Clint was a natural athlete. While studying to be an engineer at the University of Washington, he captained their basketball team and, in 1961, led the Huskies to a golf league title. He carried his love of sports and fitness throughout his life. The year after he won the Pacific Northwest Master's 40 golf championship in 1989, he was diagnosed with Parkinson's. Clint passed away in 2007 and was remembered by friends and fellow competitors, his children, his grandchildren and his wife of 30 years, Diane.
Clint was an engineer who came from a family that valued education, physical activity and the outdoors, and philanthropy. His parents created a foundation that focused on supporting health and wellness organizations, and which has contributed to the work of MJFF for several years. It is now run with the family's second and third generation, who are invigorated by the advances being made not only in Parkinson's research but also in patient outreach and care.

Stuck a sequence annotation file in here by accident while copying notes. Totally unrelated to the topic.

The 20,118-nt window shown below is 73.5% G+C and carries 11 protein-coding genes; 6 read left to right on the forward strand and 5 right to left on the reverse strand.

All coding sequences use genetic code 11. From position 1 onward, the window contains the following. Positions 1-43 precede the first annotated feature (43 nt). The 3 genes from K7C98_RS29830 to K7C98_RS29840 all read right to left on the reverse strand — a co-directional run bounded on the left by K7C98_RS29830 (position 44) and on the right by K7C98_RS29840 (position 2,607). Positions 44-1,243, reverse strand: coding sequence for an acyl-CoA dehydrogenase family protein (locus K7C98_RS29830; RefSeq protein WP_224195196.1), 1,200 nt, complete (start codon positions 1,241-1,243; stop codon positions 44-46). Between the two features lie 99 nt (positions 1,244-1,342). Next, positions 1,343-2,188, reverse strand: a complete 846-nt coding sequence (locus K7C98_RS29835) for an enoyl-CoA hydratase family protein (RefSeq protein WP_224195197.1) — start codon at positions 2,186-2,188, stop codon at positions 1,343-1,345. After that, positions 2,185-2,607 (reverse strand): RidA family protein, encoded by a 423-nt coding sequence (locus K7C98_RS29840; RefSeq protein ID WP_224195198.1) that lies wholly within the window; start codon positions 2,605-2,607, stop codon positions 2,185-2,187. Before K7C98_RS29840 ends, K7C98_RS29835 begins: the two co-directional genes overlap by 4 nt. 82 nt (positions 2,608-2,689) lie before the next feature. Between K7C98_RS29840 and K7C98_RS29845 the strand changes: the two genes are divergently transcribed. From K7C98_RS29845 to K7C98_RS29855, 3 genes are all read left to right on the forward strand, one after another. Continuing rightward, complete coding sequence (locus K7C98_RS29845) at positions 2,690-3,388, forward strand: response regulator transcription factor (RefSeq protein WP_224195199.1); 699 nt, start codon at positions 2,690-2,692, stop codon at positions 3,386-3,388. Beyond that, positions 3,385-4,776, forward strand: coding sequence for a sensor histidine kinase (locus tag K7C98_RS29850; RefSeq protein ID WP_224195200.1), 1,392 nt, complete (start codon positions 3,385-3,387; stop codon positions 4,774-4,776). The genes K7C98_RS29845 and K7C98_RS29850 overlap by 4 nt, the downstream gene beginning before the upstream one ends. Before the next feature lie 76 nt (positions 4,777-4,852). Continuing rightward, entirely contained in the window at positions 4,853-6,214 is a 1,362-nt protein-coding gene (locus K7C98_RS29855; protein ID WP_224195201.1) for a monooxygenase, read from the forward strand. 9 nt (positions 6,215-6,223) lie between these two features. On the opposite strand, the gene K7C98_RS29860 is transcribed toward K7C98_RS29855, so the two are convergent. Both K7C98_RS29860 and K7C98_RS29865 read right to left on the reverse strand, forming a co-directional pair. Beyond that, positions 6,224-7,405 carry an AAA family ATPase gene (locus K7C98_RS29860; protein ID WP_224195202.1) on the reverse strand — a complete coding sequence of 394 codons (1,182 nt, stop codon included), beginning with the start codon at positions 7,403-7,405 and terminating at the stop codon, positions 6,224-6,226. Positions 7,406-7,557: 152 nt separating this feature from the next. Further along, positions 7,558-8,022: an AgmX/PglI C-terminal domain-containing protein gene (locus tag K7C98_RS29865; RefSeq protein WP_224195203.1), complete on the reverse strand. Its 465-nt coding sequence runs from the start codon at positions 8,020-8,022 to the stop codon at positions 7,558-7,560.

This fall, their foundation increased their generous gift to support MJFF research efforts after being inspired by a Giving Tuesday match. The family's hope? To see MJFF realize its mission of speeding a cure within their lifetimes, so that they can celebrate both Clint's life and an end to Parkinson's disease.